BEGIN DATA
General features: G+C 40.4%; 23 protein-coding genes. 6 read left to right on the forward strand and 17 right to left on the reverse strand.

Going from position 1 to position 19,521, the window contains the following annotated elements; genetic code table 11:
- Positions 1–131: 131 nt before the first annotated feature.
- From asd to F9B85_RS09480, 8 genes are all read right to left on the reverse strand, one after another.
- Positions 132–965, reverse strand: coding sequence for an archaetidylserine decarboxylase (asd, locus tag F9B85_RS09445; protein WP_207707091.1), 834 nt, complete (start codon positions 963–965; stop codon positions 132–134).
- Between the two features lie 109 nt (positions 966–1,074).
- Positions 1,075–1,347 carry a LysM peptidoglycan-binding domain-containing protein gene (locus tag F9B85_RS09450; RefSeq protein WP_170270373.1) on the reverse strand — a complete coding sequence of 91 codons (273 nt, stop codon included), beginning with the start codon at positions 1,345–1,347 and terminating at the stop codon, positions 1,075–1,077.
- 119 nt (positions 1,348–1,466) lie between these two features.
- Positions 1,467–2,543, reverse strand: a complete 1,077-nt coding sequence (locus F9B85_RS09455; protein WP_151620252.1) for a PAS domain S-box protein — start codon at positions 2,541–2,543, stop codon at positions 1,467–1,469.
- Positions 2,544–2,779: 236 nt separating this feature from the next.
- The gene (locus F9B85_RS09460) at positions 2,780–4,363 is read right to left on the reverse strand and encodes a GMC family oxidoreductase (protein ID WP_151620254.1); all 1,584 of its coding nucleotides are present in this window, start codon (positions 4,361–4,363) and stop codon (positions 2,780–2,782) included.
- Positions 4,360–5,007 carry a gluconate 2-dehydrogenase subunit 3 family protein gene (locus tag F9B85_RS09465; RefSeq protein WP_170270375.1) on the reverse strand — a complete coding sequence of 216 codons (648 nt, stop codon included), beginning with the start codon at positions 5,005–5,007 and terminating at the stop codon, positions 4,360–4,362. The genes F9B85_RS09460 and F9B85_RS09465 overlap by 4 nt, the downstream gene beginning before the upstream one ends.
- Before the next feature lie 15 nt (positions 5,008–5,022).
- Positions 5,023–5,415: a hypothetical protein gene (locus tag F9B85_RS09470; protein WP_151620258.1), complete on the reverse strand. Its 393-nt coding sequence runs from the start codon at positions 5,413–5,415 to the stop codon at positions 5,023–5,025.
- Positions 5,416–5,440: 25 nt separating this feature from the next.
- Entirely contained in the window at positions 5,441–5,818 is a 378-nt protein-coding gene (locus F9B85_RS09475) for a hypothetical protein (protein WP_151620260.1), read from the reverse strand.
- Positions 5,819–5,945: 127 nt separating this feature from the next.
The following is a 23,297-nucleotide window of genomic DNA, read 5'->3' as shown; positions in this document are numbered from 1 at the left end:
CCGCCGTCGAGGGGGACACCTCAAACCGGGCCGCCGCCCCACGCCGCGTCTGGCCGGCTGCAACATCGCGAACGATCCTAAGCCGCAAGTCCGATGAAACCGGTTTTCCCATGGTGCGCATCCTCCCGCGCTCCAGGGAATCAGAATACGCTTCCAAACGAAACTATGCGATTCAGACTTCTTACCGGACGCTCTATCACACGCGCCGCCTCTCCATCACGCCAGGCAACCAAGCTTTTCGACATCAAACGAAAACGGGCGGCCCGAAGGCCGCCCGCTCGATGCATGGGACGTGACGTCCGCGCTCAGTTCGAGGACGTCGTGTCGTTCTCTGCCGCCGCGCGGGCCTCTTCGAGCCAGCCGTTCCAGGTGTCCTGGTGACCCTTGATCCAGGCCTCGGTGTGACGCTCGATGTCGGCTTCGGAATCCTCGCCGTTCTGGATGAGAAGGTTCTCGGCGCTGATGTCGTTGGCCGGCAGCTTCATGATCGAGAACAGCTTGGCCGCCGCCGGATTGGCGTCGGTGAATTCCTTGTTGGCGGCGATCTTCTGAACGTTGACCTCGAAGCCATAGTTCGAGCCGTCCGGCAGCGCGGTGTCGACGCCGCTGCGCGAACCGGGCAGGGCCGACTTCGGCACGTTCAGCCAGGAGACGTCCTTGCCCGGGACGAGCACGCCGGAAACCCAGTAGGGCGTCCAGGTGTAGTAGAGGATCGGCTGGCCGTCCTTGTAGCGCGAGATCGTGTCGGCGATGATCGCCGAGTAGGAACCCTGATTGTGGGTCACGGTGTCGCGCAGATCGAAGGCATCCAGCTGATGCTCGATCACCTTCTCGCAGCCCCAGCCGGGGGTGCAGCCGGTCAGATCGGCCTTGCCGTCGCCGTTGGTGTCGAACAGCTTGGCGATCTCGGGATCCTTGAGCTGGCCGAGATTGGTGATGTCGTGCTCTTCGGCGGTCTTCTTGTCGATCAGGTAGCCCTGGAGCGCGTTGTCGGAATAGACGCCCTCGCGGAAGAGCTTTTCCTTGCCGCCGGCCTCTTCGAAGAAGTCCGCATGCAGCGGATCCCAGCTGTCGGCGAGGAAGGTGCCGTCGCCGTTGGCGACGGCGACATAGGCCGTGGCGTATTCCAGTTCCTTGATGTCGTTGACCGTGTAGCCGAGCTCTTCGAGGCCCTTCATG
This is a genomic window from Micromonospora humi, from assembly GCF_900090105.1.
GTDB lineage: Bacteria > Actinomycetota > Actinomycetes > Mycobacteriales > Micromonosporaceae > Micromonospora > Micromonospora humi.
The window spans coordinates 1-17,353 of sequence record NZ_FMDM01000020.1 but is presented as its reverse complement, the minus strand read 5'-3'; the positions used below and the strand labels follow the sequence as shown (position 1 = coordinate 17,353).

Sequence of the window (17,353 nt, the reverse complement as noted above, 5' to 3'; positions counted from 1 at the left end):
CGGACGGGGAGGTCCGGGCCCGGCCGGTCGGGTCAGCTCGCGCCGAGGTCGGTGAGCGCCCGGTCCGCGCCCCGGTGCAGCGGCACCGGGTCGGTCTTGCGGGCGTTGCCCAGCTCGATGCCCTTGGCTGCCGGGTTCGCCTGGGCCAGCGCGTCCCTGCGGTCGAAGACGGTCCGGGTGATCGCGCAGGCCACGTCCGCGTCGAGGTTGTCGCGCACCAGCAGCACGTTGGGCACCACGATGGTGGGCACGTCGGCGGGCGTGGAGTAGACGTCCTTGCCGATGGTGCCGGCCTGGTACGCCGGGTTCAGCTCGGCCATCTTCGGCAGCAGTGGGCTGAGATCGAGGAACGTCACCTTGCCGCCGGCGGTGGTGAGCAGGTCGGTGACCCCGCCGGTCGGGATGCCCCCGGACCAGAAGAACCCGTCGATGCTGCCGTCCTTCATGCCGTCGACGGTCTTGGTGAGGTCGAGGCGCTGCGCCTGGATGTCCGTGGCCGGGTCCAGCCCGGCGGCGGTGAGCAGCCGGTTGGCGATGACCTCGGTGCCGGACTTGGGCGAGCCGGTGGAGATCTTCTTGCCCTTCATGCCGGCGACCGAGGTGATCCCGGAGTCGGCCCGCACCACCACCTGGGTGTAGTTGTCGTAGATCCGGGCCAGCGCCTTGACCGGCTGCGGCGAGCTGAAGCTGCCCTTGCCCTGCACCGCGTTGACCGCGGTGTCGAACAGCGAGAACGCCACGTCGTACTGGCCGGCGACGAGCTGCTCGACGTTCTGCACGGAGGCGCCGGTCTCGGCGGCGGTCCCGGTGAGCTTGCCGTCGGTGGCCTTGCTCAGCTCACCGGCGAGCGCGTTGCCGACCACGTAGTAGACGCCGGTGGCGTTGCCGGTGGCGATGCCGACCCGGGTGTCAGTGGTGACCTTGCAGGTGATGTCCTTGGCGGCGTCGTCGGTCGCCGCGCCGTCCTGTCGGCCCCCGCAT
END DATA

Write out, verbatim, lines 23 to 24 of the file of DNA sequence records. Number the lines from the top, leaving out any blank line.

Sequence of the window (17,353 nt, the reverse complement as noted above, 5' to 3'; positions counted from 1 at the left end):
CGGACGGGGAGGTCCGGGCCCGGCCGGTCGGGTCAGCTCGCGCCGAGGTCGGTGAGCGCCCGGTCCGCGCCCCGGTGCAGCGGCACCGGGTCGGTCTTGCGGGCGTTGCCCAGCTCGATGCCCTTGGCTGCCGGGTTCGCCTGGGCCAGCGCGTCCCTGCGGTCGAAGACGGTCCGGGTGATCGCGCAGGCCACGTCCGCGTCGAGGTTGTCGCGCACCAGCAGCACGTTGGGCACCACGATGGTGGGCACGTCGGCGGGCGTGGAGTAGACGTCCTTGCCGATGGTGCCGGCCTGGTACGCCGGGTTCAGCTCGGCCATCTTCGGCAGCAGTGGGCTGAGATCGAGGAACGTCACCTTGCCGCCGGCGGTGGTGAGCAGGTCGGTGACCCCGCCGGTCGGGATGCCCCCGGACCAGAAGAACCCGTCGATGCTGCCGTCCTTCATGCCGTCGACGGTCTTGGTGAGGTCGAGGCGCTGCGCCTGGATGTCCGTGGCCGGGTCCAGCCCGGCGGCGGTGAGCAGCCGGTTGGCGATGACCTCGGTGCCGGACTTGGGCGAGCCGGTGGAGATCTTCTTGCCCTTCATGCCGGCGACCGAGGTGATCCCGGAGTCGGCCCGCACCACCACCTGGGTGTAGTTGTCGTAGATCCGGGCCAGCGCCTTGACCGGCTGCGGCGAGCTGAAGCTGCCCTTGCCCTGCACCGCGTTGACCGCGGTGTCGAACAGCGAGAACGCCACGTCGTACTGGCCGGCGACGAGCTGCTCGACGTTCTGCACGGAGGCGCCGGTCTCGGCGGCGGTCCCGGTGAGCTTGCCGTCGGTGGCCTTGCTCAGCTCACCGGCGAGCGCGTTGCCGACCACGTAGTAGACGCCGGTGGCGTTGCCGGTGGCGATGCCGACCCGGGTGTCAGTGGTGACCTTGCAGGTGATGTCCTTGGCGGCGTCGTCGGTCGCCGCGCCGTCCTGTCGGCCCCCGCAT